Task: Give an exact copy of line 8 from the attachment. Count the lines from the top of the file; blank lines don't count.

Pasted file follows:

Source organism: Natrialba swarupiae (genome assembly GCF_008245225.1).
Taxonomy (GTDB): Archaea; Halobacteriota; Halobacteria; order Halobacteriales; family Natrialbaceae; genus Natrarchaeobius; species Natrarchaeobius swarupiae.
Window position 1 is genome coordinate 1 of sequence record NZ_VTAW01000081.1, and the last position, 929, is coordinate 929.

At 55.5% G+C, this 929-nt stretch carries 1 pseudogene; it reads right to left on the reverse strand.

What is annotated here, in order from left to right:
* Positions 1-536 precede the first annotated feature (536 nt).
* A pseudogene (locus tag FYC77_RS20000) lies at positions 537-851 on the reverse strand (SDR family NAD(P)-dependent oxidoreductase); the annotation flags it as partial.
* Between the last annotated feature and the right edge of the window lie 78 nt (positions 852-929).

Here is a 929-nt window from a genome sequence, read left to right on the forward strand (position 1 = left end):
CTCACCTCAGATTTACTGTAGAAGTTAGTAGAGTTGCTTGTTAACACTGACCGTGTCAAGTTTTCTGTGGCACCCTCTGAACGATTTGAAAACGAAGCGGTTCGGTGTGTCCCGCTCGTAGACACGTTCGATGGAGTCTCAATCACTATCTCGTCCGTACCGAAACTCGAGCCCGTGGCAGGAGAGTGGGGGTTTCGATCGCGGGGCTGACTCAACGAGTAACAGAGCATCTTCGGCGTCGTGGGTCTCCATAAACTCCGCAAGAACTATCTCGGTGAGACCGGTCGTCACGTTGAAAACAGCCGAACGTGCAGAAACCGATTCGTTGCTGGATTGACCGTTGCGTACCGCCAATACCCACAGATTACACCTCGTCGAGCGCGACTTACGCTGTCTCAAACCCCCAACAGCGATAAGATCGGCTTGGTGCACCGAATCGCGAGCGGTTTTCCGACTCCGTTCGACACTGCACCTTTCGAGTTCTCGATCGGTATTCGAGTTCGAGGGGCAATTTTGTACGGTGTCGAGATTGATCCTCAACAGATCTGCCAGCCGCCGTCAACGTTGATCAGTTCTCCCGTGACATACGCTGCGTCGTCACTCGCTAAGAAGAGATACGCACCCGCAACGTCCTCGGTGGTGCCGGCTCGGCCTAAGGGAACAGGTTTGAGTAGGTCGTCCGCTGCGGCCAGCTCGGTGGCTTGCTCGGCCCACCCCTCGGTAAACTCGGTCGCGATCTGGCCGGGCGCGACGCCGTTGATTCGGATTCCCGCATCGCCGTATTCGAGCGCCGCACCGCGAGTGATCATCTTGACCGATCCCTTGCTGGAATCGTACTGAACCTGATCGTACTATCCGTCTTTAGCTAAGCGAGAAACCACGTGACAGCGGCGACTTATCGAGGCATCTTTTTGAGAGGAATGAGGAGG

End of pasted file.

* Between the last annotated feature and the right edge of the window lie 78 nt (positions 852-929).